A report from the Government Accountability Office has found that a program for hospitals serving poor and uninsured patients has created perverse incentives to prescribe more drugs and more expensive drugs, particularly in the area of cancer care.
A report from the Government Accountability Office (GAO) has found that a program for hospitals serving poor and uninsured patients has created perverse incentives to prescribe more drugs and more expensive drugs, particularly in the area of cancer care.
Congress must curb these incentives, the GAO recommended on July 6, 2015, not only to hold down Medicare spending but also to benefit patients, who face larger co-payments under the current setup.1
The report examined practices in the 340B Drug Pricing Program and compared spending in 2008 and 2012. The program lets participating hospitals gain access to discounts for outpatient drugs, including expensive oncology therapies. According to GAO, 40% of all US hospitals take part in the program, and most discounted 340B drugs are sold to hospitals. Among the findings:
· Medicare Part B spending per beneficiary in 340B hospitals is more than twice that of other hospitals. For 2012, per-beneficiary spending was $144 in 340B hospitals, compared with approximately $60 in other hospitals.
· Higher spending was not due to different hospital characteristics or patients’ health status. Both HHS and the 340B health program questioned this, but the GAO report outlines how it controlled for these factors.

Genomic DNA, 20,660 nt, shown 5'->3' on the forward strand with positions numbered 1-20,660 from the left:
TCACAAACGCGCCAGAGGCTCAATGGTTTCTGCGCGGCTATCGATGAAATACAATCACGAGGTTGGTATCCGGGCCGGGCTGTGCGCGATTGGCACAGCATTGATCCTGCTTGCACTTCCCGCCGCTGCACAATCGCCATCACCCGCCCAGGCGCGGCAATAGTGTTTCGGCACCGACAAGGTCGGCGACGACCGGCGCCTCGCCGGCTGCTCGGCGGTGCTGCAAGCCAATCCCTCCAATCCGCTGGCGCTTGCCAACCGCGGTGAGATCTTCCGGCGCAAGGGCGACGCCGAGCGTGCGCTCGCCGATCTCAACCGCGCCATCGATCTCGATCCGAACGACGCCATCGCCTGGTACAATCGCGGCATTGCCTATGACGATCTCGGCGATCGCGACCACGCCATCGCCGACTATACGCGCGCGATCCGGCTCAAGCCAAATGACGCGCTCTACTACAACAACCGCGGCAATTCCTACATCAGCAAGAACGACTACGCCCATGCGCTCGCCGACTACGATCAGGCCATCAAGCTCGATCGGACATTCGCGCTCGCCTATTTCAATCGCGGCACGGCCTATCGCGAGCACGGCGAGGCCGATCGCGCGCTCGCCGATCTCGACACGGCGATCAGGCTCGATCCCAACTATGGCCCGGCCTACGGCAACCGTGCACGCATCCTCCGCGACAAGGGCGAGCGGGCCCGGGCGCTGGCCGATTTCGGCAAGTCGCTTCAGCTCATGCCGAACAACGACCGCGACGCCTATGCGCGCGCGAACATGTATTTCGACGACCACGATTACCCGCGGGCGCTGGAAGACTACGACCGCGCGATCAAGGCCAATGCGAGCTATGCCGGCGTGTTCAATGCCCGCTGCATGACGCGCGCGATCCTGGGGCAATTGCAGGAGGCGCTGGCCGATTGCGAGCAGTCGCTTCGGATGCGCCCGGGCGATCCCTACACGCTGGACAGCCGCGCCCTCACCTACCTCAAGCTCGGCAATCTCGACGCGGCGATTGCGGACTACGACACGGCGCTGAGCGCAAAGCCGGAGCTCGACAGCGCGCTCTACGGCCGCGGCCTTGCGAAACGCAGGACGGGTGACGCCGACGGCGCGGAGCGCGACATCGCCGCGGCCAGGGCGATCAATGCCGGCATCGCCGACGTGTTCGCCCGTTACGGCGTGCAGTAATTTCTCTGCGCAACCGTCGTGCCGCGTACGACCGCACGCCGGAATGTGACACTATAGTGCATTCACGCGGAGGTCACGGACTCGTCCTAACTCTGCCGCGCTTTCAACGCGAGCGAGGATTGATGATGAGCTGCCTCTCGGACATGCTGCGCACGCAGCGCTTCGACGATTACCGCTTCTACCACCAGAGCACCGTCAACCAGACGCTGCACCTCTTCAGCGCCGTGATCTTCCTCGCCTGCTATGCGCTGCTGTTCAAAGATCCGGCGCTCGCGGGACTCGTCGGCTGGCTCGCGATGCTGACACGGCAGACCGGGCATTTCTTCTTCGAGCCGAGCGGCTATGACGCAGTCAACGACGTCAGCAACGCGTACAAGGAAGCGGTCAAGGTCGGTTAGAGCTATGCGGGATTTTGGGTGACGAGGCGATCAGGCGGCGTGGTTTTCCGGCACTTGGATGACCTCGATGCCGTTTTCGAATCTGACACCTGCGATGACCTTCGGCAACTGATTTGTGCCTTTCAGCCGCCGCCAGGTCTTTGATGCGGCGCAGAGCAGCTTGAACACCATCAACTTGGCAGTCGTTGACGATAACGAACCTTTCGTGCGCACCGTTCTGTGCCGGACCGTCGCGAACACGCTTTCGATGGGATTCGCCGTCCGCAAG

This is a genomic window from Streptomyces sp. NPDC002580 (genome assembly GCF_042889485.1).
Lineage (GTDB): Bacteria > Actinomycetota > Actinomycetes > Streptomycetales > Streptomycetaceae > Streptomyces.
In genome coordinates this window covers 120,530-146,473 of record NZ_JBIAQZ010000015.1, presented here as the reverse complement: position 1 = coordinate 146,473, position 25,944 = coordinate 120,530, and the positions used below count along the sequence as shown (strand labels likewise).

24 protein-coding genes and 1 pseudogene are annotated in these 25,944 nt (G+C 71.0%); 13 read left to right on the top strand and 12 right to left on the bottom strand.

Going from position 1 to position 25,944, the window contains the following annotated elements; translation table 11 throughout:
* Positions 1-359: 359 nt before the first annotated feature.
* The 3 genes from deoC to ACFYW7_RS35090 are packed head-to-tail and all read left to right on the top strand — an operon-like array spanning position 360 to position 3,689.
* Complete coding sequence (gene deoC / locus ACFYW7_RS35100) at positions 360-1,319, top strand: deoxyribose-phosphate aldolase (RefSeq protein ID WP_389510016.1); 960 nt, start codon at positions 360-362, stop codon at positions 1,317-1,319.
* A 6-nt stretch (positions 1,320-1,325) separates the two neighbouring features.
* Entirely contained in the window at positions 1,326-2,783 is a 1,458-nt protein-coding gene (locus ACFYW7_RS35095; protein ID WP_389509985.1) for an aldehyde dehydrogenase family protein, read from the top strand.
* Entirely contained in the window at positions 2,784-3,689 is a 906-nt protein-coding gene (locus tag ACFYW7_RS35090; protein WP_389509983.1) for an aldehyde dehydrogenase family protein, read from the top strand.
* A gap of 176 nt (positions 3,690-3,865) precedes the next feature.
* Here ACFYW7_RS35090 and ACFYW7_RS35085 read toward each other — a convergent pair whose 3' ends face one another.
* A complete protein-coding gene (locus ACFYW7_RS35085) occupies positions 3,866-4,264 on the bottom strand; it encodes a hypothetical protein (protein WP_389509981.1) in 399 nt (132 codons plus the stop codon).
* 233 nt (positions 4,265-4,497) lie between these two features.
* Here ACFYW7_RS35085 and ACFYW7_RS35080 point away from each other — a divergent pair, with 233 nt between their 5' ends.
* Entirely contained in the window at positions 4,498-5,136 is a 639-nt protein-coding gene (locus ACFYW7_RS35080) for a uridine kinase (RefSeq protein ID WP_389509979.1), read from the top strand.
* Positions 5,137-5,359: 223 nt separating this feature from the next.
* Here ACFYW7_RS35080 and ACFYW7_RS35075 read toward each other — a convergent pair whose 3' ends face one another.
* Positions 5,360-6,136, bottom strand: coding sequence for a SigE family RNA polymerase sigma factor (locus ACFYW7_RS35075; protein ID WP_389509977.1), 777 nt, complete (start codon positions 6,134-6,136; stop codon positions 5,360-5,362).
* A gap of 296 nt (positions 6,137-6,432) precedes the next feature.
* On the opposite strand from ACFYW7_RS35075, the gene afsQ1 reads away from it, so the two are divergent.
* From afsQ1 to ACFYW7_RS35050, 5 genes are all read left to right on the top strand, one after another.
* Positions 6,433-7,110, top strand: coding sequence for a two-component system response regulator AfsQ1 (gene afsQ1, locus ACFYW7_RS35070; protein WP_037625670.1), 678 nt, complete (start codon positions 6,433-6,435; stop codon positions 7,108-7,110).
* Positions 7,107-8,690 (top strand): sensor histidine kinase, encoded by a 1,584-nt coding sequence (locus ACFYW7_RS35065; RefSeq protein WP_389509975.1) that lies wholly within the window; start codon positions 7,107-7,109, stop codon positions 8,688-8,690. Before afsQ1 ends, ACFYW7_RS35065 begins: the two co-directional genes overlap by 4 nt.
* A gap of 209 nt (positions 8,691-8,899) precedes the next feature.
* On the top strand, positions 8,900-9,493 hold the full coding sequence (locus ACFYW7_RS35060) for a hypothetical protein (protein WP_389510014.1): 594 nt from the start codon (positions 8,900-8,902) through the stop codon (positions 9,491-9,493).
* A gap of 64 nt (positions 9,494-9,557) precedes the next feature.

· While the 340B program was created to assist hospitals with higher rates of uncompensated and charity care, the GAO found that it has evolved. Most hospitals in the program have high rates of these services, but 12% of the 340B participants had small amounts of charity care, and 14% had low amounts of uncompensated care.
Overall, Medicare Part B spending in hospitals has exploded since 2008, with costs per beneficiary more than doubling between 2008 and 2012. However, in every comparison the GAO reported, 340B participants outspent their non-340B counterparts. Of note, the per-beneficiary Part B cost in major teaching hospitals that do not take part in 340B was $105; that amount was less than the $107 per-beneficiary cost for nonteaching hospitals enrolled in 340B.
While it is not unlawful for hospitals to benefit financially from the drug discount program, the report said, such practices are “not consistent with the legislative intent of the 340B program.” Both taxpayers generally and patients individually suffer harm, since Medicare Part B beneficiaries are responsible for 20% co-payment. The report also asks whether all healthcare provided in 340B hospitals is appropriate, and states, “Absent a change in financial incentives, potentially inappropriate spending on drugs may continue.”
In response, HHS said that while the report compares spending by hospital type, it does not compare patient outcomes or quality of care. It is possible, HHS said, that prescribing more drugs has produced better clinical outcomes. GAO responded that it did not attempt to measure patient outcomes, but added, “We have no evidence” that hospitals outside the 340B program had incentives to provide fewer drugs to achieve good outcomes.
1. Medicare Part B Drugs: action needed to reduce incentives to prescribe 340B drugs at participating hospitals. Government Accountability Office website. http://www.gao.gov/products/GAO-15-442. Published July 6, 2015. Accessed July 24, 2015.